Red Flags

Many survivors of domestic abuse are retrospectively able to recognise some of the ‘red flags’, so concerning behaviours/attitudes displayed by their ex-partner.  At the time, especially at the start of a relationship, we are more likely to ignore some of these red flags as they can be confused for attention from a besotted partner!  If you want to read further comments about the red flags, just click on the word in blue.  It will NOT direct you to a website but to another location in this document.

Examples of Red Flags:

•          Wants to move too quickly into the relationship

•          Early in the relationship is very attentive, flatters you constantly, and seems “too good to be true

•          Wants you all to themselves

•          Insists that you stop participating in hobbies or activities, quit school, or quit your job

•          Does not honour your personal and/or social boundaries  

•          Is jealous, the level can vary, and they may accuse you of being unfaithful

•          Wants to know where you are, it may be all the time or not, but is at a level that you are uncomfortable with 

•          Uses ‘emotional’ blackmail

•          Criticises or puts you down

•          Takes little or no responsibility for his or her behaviour and blames others  

•          They are aggressive and may use threats/acts of violence; they may or may not have used ‘weapons’

•          You feel frightened, you may feel like you are walking on eggshells

•          Gaslighting

•          They have a history of abusing others

•          There is historic/current abuse of animals

•          Blames the entire failure of previous relationships on their former partner

•          Financially abusive, can range from asking for money that they don’t repay through to forcing you to let them control all the household finances

•          The abusive behaviour can just be directed at you, they are calm/polite/friendly etc with everyone else

Moves too quickly into the relationship: So faster than you are comfortable with, they may use excessive flattery or may appear upset if you don’t fall in with their suggestions.  If they know you have been in an abusive relationship previously, they may tell you how they will show you what a good relationship should look like etc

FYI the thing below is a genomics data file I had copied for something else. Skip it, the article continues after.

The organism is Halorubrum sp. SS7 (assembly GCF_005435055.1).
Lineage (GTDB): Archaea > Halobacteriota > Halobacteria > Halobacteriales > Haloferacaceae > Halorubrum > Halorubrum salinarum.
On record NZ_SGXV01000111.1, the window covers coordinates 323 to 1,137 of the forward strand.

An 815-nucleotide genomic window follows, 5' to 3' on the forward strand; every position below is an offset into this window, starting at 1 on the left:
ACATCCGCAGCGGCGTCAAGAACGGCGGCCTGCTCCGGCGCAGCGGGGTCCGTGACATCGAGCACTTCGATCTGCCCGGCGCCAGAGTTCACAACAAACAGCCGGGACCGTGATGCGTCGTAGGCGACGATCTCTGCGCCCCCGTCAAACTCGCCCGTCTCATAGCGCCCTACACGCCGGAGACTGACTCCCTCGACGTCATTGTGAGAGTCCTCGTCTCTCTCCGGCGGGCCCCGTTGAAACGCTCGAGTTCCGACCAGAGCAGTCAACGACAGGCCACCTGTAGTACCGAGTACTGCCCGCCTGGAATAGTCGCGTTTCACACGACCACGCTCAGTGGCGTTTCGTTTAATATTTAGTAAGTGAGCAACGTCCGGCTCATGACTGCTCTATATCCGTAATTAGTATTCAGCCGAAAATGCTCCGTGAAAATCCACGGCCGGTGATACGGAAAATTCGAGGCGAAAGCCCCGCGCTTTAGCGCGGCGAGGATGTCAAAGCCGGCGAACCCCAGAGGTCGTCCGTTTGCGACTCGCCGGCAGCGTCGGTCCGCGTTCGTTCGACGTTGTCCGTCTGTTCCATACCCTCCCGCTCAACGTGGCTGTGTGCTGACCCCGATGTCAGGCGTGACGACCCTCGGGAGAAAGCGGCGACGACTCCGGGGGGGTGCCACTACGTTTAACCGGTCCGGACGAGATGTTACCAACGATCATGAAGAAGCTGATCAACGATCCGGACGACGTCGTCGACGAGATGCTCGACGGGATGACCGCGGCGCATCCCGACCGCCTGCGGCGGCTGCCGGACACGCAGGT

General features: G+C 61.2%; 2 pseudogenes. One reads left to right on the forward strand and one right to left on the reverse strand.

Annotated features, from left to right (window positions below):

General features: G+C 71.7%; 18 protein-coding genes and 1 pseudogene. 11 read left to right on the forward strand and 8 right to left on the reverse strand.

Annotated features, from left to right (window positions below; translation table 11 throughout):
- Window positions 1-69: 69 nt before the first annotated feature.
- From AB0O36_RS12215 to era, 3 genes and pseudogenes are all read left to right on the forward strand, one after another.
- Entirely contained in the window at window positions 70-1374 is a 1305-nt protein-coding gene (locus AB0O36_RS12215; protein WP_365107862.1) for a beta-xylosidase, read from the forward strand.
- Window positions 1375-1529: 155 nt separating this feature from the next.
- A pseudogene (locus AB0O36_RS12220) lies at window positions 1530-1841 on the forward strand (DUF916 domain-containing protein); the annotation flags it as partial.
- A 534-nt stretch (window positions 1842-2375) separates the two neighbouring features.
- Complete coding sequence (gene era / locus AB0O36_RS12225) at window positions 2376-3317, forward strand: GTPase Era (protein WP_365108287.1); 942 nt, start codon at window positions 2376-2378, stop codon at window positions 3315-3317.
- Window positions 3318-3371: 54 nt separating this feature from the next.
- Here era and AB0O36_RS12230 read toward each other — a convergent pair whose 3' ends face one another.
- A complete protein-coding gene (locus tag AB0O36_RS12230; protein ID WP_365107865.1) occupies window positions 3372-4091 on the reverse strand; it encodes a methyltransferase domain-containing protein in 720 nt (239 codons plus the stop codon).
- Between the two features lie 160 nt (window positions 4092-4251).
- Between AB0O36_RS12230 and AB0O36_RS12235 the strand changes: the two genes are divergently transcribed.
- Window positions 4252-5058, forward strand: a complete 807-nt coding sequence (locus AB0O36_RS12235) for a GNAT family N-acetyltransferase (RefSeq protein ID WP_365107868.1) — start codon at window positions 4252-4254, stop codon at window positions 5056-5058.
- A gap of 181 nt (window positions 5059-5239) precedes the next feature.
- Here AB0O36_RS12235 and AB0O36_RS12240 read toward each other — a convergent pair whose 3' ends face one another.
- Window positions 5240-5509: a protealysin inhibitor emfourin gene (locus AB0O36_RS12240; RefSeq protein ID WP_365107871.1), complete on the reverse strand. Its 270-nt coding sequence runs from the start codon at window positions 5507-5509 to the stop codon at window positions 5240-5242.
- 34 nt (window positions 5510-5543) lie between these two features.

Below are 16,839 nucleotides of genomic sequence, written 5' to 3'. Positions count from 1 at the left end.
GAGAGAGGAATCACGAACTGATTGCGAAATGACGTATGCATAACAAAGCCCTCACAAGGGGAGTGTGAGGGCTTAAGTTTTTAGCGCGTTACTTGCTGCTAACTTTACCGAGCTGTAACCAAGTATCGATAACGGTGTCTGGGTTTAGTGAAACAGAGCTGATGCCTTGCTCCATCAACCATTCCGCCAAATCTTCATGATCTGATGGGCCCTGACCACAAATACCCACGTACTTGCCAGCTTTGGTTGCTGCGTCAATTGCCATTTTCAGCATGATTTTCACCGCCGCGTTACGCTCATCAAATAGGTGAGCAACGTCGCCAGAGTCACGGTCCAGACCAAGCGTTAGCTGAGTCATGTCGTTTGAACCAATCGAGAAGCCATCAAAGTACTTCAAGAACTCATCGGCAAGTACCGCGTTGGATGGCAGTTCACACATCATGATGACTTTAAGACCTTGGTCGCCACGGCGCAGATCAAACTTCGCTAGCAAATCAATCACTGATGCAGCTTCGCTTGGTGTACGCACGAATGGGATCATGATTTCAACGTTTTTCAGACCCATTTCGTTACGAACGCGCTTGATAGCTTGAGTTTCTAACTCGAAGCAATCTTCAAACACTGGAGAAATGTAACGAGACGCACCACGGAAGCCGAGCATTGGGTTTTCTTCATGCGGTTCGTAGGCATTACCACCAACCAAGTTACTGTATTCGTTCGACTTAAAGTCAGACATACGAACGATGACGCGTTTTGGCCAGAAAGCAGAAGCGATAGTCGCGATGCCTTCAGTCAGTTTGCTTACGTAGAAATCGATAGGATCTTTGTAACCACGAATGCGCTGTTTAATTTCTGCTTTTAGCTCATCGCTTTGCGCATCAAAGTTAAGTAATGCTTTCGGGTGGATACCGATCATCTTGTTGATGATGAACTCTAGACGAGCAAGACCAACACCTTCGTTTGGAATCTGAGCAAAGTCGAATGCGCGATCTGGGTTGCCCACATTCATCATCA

Early in the relationship is very attentive, flatters you constantly, and seems “too good to be true”: This links to point 1 above, they will often seek to find out as much about you/your relationship history and then ‘target’ your ‘vulnerable’ areas. E.G. if they know that your previous partner never took you on dates, they will make great efforts in the initial stages to arrange dates/social outings etc

Wants you all to themselves: This can be fairly subtle, e.g. arranges to do something with you when they know you had something arranged with friends/family; they may say they had forgotten and/or seem upset that you don’t want to do it. It could be that they insist that you stop spending time with your friends or family.  Their reasons could range from saying they feel that your friends/family don’t have your best interests at heart to being openly hostile and threatening

Insists that you stop participating in hobbies or activities, quit school, or quit your job: Again, this can be subtle, maybe using emotional blackmail, and range right through to be openly aggressive and threatening

Does not honour your personal and/or social boundaries: This can cover a whole range of issues, e.g. from using language you are uncomfortable with through to ignoring your boundaries in relation to your sexual relationship.  They may display behaviours when out in public that embarrass you, e.g. swearing etc; they may force you to undertake sexual acts against your will, including rape

Is jealous, the level can vary, and they may accuse you of being unfaithful: They may do it openly but there are other subtle ways they can make you feel they don’t trust you.  For example, they may turn up somewhere uninvited to ‘check up’ on who you are with etc

Wants to know where you are, it may be all the time or not, but is at a level that you are uncomfortable with: They may frequently call/email/text you throughout the day and/or expect you to contact them with the same frequency.  It may impact on you at work if they are constantly contacting you, you may respond to try and reassure them in the hope it will reduce the number of attempts they make to contact you